Rats, that live in the streets and sewage systems of urban and rural human settlements, transmit various diseases. Rat-borne illnesses can be direct and indirect due to the way of spreading infection. Due to the microorganism or helminth, they can be viral, bacterial or parasitic. This article is about the most common rat-borne viruses that cause serious diseases in people.
Typical rat-borne viruses
Human infection with Hantaviruses and Arenaviruses is incidental to the natural cycle of the viruses and occurs when a person comes into direct contact with the urine, saliva, droppings or nesting materials contaminated with an infected rat or rodent.
The first symptoms of infection can occur some days after ingestion of contaminated food, or direct contact of abraded or broken skin with rat saliva, urine and feces, or inhalation of infected dust particles. In fact, there is also possible a secondary transmission of the rat-borne viruses from person to person.
The types of incidental contact depend on the habits of both humans and rats. As a rule, where the infected rodent prefers a field habitat, human disease is associated with agricultural work. In areas where the rodents tend to live in or near homes or other buildings, infection occurs in domestic settings.
Hantavirus Pulmonary Syndrome
The hantavirus pulmonary syndrome (HPS) is spread mostly by Cotton rats (Sigmodon Hispidus) and Rice rats (Oryzomys palustris). The virus affects people through direct contact with the infected rodent. Hantavirus pulmonary syndrome is a severe, sometimes fatal, respiratory disease. It occurs throughout North and South Americas. The common modes of transmission are via direct contact with rats and pest rodents, their wastes, or nesting materials, via breathing in dust that contains particles of rat urine or feces and via saliva in rat bite wounds.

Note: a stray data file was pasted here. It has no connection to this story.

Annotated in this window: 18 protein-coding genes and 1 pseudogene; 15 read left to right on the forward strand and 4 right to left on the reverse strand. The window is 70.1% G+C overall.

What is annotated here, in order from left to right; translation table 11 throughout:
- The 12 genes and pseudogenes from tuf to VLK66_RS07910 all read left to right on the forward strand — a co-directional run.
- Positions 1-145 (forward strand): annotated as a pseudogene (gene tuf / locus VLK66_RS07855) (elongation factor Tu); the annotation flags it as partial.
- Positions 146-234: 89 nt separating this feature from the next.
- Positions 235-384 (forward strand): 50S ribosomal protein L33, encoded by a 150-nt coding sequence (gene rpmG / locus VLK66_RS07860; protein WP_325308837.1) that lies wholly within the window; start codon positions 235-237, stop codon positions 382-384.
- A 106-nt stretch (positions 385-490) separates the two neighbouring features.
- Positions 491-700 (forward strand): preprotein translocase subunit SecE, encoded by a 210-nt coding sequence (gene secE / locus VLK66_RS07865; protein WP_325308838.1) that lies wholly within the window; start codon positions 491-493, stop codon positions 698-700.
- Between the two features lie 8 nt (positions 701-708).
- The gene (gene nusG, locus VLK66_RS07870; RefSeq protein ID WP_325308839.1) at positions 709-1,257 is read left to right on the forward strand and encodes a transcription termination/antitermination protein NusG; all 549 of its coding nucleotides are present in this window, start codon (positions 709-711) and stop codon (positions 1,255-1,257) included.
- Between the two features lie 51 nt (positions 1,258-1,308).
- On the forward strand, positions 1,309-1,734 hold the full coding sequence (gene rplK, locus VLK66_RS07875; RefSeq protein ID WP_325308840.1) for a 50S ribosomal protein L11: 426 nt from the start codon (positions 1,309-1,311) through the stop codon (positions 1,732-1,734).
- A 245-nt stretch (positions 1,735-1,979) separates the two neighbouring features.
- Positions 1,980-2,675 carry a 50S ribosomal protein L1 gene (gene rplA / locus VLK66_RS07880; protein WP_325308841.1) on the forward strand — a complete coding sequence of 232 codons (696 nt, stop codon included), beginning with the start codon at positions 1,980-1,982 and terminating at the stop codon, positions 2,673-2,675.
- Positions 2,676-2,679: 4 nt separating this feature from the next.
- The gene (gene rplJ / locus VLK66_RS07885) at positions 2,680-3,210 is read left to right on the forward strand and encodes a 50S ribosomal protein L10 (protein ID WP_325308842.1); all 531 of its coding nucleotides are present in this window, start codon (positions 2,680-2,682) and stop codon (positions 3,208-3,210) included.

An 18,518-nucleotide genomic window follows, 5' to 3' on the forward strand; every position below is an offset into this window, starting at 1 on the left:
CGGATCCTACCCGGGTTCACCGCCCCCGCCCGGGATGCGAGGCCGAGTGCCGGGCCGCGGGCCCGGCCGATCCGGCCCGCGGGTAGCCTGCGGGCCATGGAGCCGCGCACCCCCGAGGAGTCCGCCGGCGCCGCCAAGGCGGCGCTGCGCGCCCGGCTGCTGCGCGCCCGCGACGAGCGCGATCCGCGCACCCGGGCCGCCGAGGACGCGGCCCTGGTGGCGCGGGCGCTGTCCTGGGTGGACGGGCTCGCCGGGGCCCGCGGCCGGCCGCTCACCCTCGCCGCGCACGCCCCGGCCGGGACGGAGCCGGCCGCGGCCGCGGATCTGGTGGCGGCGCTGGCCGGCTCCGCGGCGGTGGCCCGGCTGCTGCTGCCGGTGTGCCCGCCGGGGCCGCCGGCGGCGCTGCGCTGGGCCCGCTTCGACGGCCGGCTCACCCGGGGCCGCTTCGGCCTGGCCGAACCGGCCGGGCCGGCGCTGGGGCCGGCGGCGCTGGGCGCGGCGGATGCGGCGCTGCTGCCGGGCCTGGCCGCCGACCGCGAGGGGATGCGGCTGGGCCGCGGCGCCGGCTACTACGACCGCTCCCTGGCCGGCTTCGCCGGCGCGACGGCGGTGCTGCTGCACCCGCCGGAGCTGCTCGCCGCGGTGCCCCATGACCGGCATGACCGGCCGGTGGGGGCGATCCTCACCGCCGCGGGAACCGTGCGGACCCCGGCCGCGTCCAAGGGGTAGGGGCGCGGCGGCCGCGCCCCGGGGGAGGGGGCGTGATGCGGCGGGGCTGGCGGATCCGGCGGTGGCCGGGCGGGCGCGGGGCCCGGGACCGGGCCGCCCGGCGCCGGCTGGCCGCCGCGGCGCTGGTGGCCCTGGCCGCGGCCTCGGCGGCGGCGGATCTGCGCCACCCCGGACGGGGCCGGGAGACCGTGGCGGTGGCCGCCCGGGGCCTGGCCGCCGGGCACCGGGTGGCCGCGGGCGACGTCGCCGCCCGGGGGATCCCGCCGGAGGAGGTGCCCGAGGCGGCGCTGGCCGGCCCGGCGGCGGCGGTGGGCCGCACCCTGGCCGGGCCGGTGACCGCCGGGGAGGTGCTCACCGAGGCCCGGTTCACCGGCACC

Due to the small number of HPS cases, the symptoms were primarily developed between 1 and 8 weeks after exposure to contaminated saliva, urine, or droppings of rats. In fact, the early symptoms that HPS patients experience are chills and fever, stomach problems and abdominal pain, dizziness and headaches, muscle aches and fatigue. Then, the late symptoms of HPS appear. In general, it happens in a week or two after the initial phase of illness. These include coughing and shortness of breath as the lungs are filled with fluid.
Hemorrhagic Fever with Renal Syndrome
Hemorrhagic Fever with Renal Syndrome (HFRS) is a disease caused by the rat-borne viruses known as the hantaviruses from the family Bunyaviridae. The Norway rats (Rattus norvegicus) are natural reservoirs of the virus. The disease regularly occurs in western Europe, Scandinavia, the Balkans, eastern Asia, Russia, and Korea. In addition, in the North and South Americas, hantaviruses cause a different disease known as hantavirus pulmonary syndrome.
Humans can become infected with the viruses and develop HFRS after cleaning up wastes and nests, or breathing in dust that contains particles of rat feces and urine. Moreover, the hantaviruses from rat wastes may penetrate directly into broken or injured skin. Beside, saliva of infected rat in bite wounds can cause the disease. Unfortunately, the virus may spread via direct contact from person to person in rare cases.